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God Sets Term Limits, Not the Constitution, Says Longtime Gambian President Jammeh


Gambian President Yahya Jammeh with Taiwanese President Ma Ying-jeou in 2012. In Taiwan, presidents can't hold office for longer than two four-year terms, unlike The Gambia. Photo by Flickr user 總統府. CC BY-NC-ND 2.0

Last month, The Gambia and Togo vetoed efforts at the Economic Community of West African States to introduce a two-presidential-term limits across the region. The two countries are the only ones in the region without term limits and forced the 15-member bloc, which operates on consensus, to drop the idea.

While his counterpart may be silent, President Yahya Jammeh of The Gambia has taken up the responsibility to explain why his country does not support term limits. “How long can one stay in power? It is only God who determines how long you can stay in power. It is not a human being who is responsible for making sure you stay in power,” he told New African magazine.

President Jammeh has ruled the tiny West African state since 1994 following a military coup, and in 2011 told the BBC that he will rule for “one billion years”, if God wills. He is widely criticised for human rights violations, especially against journalists, political opponents and the LGBT community.

Last month, he threatened gay people, saying: “If you do it here I will slit your throat… no-one will ever set eyes on you again.” A few days ago, a statement from the presidency said Jammeh should now be known as “His Excellency, Sheikh, Professor, Alhaji, Dr Yahya AJJ Jammeh, Babili Mansa”. His latest addition, Babili Mansa, is a Mandinka phrase that means bridge building king; it was dropped in 2014.

Barely two weeks ago Jammeh threatened to pull out of both the Economic Community of West African States (ECWAS) and the African Union (AU) if the institutions are reduced to Western control:

They want to use their stooges in Ecowas to impose term limit because that is … a Western agenda. I am a pan-Africanist, but I will not subscribe to any institution that is hijacked by the West and be used against Africa. If it is the AU, I will leave AU; if it is Ecowas, I will leave Ecowas, but I will not be given lecture by any of these institutions on behalf of the West.

Jammeh was speaking at a political rally as part of activities marking his annual countrywide tour. In October 2013, the soldier-turn-civilian president pulled out of the Commonwealth describing it as a neo-colonial institution.

D A Jawo, a regular online commentator on Gambian affairs, said it is hard to imagine how Gambians can handle the negative consequences of the Gambia withdrawing from the economic community. Citizens of ECOWAS move “freely” within the region without requiring visas thanks to its protocol on the free movement of goods and services:

Therefore, with virtually all foreign embassies accredited to the Gambia being based outside the country, mainly in Dakar, one can imagine the trouble that Gambians will go through if they had to travel to Dakar to apply for visa every time they intend to travel to any country within and outside the sub-region,” Jawo noted.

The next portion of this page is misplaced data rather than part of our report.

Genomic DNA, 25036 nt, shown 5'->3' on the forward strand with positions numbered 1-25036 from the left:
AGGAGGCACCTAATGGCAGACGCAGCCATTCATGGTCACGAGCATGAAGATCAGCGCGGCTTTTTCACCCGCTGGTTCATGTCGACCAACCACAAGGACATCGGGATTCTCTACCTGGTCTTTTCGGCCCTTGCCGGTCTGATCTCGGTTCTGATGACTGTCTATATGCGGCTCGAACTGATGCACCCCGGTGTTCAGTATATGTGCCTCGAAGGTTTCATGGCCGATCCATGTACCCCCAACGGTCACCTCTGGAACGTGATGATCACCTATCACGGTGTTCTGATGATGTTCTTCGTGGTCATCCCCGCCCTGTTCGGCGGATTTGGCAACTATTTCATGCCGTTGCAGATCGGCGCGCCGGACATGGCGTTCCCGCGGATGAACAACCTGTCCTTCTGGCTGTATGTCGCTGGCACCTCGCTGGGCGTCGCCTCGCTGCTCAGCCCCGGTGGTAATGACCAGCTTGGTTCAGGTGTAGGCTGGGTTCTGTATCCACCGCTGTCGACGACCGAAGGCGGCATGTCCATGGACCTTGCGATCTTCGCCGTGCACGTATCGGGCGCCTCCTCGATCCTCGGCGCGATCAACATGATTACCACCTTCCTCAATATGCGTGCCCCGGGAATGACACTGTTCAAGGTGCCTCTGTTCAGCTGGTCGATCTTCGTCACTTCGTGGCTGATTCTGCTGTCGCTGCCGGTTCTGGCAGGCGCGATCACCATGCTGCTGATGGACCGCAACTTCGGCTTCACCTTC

Commenting on the subject on Facebook, Amadou Scattred Janneh said:

It has never been about ‪#‎Gambia‬ under Jammeh

He added:

@ChangeGambia: Dictator #Jammeh talking nonsense, again. “In next 5 yrs we are going to change our official language from English to a Gambia-n language.”

Frédéric Tendeng said:

This is absolute madness in action. The brain of this psychotic must be fully boiling with huge negative thinking traffic jam !!!

Demba A. Jawo expressed his fears:

I wonder whether Gambians can really stand the prospects of having to get a visa to travel to any country in the sub-region, which is what would happen if the Gambia leaves Ecowas or the AU. It is quite a scary

In the same thread, however, Surahata Fatty supported President Jammeh:

Please this is not madness, let gambia get out of all international organization. Who will suffer ?

Nyanchor Sanneh claimed that he is not a politician but a revolutionary because of Jammeh's tyrannical presidency:

In the mean time, I don't see myself as a politician for I have no one to engage politically as far as that DESPOTIC TYRANT is VOWING to TAKE the LAND with him to HELL. I am facing a Killer so I am a REVOLUTIONARY, married to the fight to liberate my self and help free my people. Being a revolutionary is not a sexy business It requires total commitment, a total plunge into the unknown, where friends and enemies are difficult to distinguish, lovers and haters use words with synonyms, dance to similar tones but different rhythms. It is to listen to the noise of your making, the noise of the enemy and the NOISE of the Concrete jungle where you found yourself….. This is our struggle, It is a Noble course of a selfless service, painful it is but YES to me the GAMBIA is WORTH the PAIN and MY LIFE TOO.”

It is difficult if not impossible to predict The Gambia's political and or diplomatic moves, but over the past two years, the country's autocratic leader continue to surprise the world. Whether it was the severing of diplomatic ties with long time allies such as Iran in 2010 and Taiwan in 2013 or the recent expulsion of European Union representative, Jammeh's political maneuvering remain largely unpredictable.

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